Fear the Worst
I am not too good at making accurate predictions, but my gut feeling is that when the envelopes are opened at those award ceremonies where folks much smarter than me name the best novel of 2009, the words “FEAR THE WORST by Linwood Barclay” are going to be written on the piece of paper nestled inside.
If you’re familiar with Barclay’s work, you knew this would be coming. If not, odds are you aren’t living in Great Britain as you read this review, since Barclay is the mother country’s top-selling crime novelist. That he is a resident Canadian who writes crime novels set in the suburbs and small towns of the United States, and whose work somehow resonates to such a great degree in European countries, is one of those intriguing factoids that provides a topic for conversation among members of reading groups. Another puzzle is why he is not a household name in the States, though I suspect that question will become academic once word of FEAR THE WORST gets out. People will start reading it and then begin the run to obtain his previous titles.
Barclay gets the reader’s attention immediately with an everyman protagonist named Timothy Blake, who is ill-suited to handle what is about to befall him. Blake is an auto salesman working for a Honda dealership in Connecticut. The position is a step down for him, given that he was a failure at running his own place, an effort that cost him his self-esteem, his net worth and his marriage. To make matters that much worse, his ex-wife Susanne is now living with Bob Janigan, who, ironically enough, owns a chain of used car dealerships that are a huge success, thanks in large part to a combination of his slimy business practices and a smarmy everyman persona.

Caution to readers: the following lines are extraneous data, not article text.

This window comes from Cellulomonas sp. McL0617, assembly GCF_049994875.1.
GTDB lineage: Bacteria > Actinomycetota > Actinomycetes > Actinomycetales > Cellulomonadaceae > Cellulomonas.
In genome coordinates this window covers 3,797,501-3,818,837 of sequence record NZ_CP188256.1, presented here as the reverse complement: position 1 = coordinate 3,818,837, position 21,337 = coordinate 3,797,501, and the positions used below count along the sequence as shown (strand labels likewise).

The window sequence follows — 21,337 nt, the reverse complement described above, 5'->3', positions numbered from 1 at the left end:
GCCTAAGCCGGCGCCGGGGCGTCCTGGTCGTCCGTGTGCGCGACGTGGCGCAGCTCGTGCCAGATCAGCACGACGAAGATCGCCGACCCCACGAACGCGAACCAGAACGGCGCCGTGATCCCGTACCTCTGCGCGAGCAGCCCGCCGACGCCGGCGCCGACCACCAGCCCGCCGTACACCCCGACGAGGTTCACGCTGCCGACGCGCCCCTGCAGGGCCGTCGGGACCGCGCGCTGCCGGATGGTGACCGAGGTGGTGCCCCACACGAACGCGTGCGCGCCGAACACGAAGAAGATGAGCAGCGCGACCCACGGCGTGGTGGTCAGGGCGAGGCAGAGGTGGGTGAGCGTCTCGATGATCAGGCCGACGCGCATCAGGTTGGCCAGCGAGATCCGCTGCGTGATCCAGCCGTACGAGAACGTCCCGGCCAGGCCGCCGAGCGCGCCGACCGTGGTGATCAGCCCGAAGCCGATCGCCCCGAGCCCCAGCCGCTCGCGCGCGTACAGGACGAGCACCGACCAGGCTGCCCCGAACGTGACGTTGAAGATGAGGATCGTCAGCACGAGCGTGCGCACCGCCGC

Sydney, Tim and Susanne’s 17-year-old daughter, lives with Tim during the summer while she works as a desk clerk at a local hotel. As FEAR THE WORST opens, they are having the usual prickly conversation that daughters of that age and fathers who love them often engage in. By that evening, however, Syd is AWOL from home. Worse, when Tim checks the Just Inn Time, he is told Syd has never worked there. Tim becomes frustrated with the lack of police progress in the case and begins taking matters into his own hands, kicking over rocks in search of his daughter. And someone doesn’t like that.
When Tim is lured out of town on a fool’s errand, his house is trashed. Then one of Syd’s best friends goes missing, even as it appears that Syd may have met with foul play. And worse, much worse, happens. Tim starts looking like the epicenter of every bad thing that is going on around him, which captures the attention of the police. Among his dwindling group of supporters, however, is Janigan. As the two men begin an uneasy, unlikely, yet very believable alliance to determine what happened to Syd and hopefully save her, there are forces aligned against them who will stop at nothing to make sure they don’t accomplish their goal. FEAR THE WORST careens to a heart-stopping and surprising climax, which you won’t soon forget.
I gladly sacrificed a night’s sleep to read FEAR THE WORST in one sitting from cover to cover. There really wasn’t any other choice. It is excruciatingly suspenseful, presenting a puzzling mystery with a solution that isn’t squarely consistent with Occam’s Razor but is close enough --- and it unleashes a bombshell in the final fourth of the book that you’ll never see coming. Oh, and Denton Abagnall from Barclay’s NO TIME FOR GOODBYE makes a surprising return of a sort as well. Those who are calling FEAR THE WORST Barclay’s breakout novel are understating things; this has the makings of a blockbuster.
Reviewed by Joe Hartlaub on January 21, 2011